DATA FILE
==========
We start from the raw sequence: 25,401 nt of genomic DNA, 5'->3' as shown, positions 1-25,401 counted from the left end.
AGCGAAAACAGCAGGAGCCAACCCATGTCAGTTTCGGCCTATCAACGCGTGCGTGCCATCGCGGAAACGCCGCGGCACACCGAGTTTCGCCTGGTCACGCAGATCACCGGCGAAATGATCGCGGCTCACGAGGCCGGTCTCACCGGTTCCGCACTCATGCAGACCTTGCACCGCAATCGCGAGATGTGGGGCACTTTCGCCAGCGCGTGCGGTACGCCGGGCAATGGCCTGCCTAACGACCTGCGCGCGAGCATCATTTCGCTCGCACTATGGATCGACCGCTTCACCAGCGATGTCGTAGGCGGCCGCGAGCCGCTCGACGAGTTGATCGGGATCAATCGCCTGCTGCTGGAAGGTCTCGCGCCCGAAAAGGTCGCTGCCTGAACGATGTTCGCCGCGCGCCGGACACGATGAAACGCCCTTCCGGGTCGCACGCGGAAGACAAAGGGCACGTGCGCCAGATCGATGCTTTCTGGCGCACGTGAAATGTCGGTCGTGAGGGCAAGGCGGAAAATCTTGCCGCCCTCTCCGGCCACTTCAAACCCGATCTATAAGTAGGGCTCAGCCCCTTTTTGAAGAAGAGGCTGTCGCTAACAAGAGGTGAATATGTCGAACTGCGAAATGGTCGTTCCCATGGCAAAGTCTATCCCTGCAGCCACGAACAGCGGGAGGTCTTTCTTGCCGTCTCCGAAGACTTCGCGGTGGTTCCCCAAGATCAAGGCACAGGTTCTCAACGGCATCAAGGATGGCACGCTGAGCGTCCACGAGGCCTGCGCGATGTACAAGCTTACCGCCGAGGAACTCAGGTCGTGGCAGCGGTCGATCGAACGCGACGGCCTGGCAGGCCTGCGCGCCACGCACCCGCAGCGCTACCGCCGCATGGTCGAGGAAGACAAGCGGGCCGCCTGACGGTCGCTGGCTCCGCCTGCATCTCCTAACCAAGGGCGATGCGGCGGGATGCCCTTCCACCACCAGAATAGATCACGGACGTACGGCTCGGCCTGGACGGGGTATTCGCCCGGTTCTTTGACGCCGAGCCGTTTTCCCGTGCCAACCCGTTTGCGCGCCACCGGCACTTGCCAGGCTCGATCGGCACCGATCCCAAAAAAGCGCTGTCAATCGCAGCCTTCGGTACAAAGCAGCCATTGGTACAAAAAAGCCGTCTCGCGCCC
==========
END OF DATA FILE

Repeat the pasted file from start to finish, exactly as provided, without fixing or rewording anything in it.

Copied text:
We start from the raw sequence: 25,401 nt of genomic DNA, 5'->3' as shown, positions 1-25,401 counted from the left end.
AGCGAAAACAGCAGGAGCCAACCCATGTCAGTTTCGGCCTATCAACGCGTGCGTGCCATCGCGGAAACGCCGCGGCACACCGAGTTTCGCCTGGTCACGCAGATCACCGGCGAAATGATCGCGGCTCACGAGGCCGGTCTCACCGGTTCCGCACTCATGCAGACCTTGCACCGCAATCGCGAGATGTGGGGCACTTTCGCCAGCGCGTGCGGTACGCCGGGCAATGGCCTGCCTAACGACCTGCGCGCGAGCATCATTTCGCTCGCACTATGGATCGACCGCTTCACCAGCGATGTCGTAGGCGGCCGCGAGCCGCTCGACGAGTTGATCGGGATCAATCGCCTGCTGCTGGAAGGTCTCGCGCCCGAAAAGGTCGCTGCCTGAACGATGTTCGCCGCGCGCCGGACACGATGAAACGCCCTTCCGGGTCGCACGCGGAAGACAAAGGGCACGTGCGCCAGATCGATGCTTTCTGGCGCACGTGAAATGTCGGTCGTGAGGGCAAGGCGGAAAATCTTGCCGCCCTCTCCGGCCACTTCAAACCCGATCTATAAGTAGGGCTCAGCCCCTTTTTGAAGAAGAGGCTGTCGCTAACAAGAGGTGAATATGTCGAACTGCGAAATGGTCGTTCCCATGGCAAAGTCTATCCCTGCAGCCACGAACAGCGGGAGGTCTTTCTTGCCGTCTCCGAAGACTTCGCGGTGGTTCCCCAAGATCAAGGCACAGGTTCTCAACGGCATCAAGGATGGCACGCTGAGCGTCCACGAGGCCTGCGCGATGTACAAGCTTACCGCCGAGGAACTCAGGTCGTGGCAGCGGTCGATCGAACGCGACGGCCTGGCAGGCCTGCGCGCCACGCACCCGCAGCGCTACCGCCGCATGGTCGAGGAAGACAAGCGGGCCGCCTGACGGTCGCTGGCTCCGCCTGCATCTCCTAACCAAGGGCGATGCGGCGGGATGCCCTTCCACCACCAGAATAGATCACGGACGTACGGCTCGGCCTGGACGGGGTATTCGCCCGGTTCTTTGACGCCGAGCCGTTTTCCCGTGCCAACCCGTTTGCGCGCCACCGGCACTTGCCAGGCTCGATCGGCACCGATCCCAAAAAAGCGCTGTCAATCGCAGCCTTCGGTACAAAGCAGCCATTGGTACAAAAAAGCCGTCTCGCGCCC